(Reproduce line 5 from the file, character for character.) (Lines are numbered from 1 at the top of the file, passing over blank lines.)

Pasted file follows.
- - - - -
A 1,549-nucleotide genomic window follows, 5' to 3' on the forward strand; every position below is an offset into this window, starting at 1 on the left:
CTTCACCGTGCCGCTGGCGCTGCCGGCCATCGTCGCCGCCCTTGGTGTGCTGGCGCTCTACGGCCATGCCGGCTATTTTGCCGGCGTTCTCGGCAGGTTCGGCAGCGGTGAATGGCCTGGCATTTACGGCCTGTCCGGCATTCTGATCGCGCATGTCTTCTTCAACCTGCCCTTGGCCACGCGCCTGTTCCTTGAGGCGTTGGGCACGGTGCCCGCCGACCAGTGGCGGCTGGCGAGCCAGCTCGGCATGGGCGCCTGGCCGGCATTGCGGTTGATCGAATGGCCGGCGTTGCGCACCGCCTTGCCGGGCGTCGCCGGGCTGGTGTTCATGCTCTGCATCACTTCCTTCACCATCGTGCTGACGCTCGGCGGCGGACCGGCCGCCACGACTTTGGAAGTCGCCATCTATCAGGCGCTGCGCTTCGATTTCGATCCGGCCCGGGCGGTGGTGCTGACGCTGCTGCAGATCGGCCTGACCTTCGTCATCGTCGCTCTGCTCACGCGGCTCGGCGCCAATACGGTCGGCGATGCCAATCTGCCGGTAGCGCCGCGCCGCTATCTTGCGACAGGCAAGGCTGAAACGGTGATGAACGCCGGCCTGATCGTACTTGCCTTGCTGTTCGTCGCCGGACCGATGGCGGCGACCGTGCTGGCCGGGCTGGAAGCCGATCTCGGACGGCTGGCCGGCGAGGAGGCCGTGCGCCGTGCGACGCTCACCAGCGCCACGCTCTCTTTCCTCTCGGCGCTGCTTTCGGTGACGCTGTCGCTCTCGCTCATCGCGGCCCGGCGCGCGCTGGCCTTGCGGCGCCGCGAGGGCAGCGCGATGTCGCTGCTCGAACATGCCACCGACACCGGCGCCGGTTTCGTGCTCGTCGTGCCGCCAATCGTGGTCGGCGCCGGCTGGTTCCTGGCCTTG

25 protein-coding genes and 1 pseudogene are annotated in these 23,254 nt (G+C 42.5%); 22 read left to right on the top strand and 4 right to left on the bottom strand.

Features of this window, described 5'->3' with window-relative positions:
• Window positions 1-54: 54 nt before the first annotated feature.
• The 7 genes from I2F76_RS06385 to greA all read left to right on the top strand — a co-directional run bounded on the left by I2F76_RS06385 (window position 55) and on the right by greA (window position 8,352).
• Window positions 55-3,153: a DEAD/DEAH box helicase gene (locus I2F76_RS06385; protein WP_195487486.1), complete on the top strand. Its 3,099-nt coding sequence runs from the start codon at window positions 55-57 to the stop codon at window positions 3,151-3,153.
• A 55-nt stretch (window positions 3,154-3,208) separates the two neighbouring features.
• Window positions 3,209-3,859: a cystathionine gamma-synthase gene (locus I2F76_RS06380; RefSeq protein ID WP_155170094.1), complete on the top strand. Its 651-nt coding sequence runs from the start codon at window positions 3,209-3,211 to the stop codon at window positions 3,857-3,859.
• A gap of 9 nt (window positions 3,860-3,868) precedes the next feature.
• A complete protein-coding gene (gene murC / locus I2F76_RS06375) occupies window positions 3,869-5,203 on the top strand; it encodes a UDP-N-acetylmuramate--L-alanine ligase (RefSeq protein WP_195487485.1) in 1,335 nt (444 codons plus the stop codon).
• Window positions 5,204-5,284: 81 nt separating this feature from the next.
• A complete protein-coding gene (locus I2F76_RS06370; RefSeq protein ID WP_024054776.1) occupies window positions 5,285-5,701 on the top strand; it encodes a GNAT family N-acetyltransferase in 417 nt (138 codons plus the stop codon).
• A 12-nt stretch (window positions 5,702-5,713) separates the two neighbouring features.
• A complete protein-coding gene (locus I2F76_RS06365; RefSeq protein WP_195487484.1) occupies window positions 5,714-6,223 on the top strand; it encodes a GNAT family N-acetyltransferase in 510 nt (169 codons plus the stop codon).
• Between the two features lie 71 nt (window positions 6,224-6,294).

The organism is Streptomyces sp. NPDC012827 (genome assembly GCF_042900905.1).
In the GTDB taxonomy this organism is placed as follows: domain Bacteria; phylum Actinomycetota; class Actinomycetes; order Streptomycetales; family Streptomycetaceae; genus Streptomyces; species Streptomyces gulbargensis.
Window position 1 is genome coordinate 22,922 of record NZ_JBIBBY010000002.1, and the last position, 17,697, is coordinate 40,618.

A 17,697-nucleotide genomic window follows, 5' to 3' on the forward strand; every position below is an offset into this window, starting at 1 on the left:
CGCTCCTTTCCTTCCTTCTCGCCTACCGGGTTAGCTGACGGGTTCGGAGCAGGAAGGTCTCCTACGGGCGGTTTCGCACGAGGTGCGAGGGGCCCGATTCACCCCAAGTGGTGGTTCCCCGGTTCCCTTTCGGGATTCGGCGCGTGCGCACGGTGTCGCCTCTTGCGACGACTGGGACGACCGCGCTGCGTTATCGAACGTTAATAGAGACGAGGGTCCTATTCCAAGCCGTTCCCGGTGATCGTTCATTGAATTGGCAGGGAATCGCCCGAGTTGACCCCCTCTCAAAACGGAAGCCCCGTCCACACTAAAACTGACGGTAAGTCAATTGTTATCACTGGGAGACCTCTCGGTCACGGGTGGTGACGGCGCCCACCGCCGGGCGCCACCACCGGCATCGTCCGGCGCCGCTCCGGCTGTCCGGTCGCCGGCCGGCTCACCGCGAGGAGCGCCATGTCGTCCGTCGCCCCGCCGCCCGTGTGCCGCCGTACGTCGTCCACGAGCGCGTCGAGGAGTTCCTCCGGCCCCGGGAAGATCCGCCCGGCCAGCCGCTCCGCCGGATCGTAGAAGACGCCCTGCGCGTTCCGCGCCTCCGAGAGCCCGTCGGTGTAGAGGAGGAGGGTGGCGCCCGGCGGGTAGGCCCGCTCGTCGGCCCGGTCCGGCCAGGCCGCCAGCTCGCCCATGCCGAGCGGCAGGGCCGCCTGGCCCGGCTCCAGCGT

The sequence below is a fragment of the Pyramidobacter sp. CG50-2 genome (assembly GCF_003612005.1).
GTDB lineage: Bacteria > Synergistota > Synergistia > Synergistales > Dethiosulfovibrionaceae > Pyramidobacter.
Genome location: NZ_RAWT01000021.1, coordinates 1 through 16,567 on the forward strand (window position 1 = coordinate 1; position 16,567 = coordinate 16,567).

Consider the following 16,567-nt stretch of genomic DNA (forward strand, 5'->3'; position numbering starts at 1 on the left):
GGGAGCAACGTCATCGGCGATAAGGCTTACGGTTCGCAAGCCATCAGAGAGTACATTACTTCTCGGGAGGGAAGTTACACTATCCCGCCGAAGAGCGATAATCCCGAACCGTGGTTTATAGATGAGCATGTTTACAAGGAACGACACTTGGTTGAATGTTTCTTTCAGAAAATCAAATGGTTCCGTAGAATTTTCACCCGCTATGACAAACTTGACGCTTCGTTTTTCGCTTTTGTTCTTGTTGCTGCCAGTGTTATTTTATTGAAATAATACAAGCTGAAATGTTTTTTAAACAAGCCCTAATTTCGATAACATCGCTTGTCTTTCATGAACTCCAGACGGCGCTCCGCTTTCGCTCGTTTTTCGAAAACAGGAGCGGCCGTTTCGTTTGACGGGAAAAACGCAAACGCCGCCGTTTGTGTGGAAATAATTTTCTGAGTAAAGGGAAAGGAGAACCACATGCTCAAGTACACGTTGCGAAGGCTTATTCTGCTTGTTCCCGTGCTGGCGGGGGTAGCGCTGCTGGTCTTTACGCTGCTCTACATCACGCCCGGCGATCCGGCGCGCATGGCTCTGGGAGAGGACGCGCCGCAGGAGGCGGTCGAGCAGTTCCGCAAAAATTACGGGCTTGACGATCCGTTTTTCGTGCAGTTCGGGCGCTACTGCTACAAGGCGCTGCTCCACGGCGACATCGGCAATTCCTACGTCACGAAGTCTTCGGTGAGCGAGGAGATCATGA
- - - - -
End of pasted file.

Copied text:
• Window positions 1-54: 54 nt before the first annotated feature.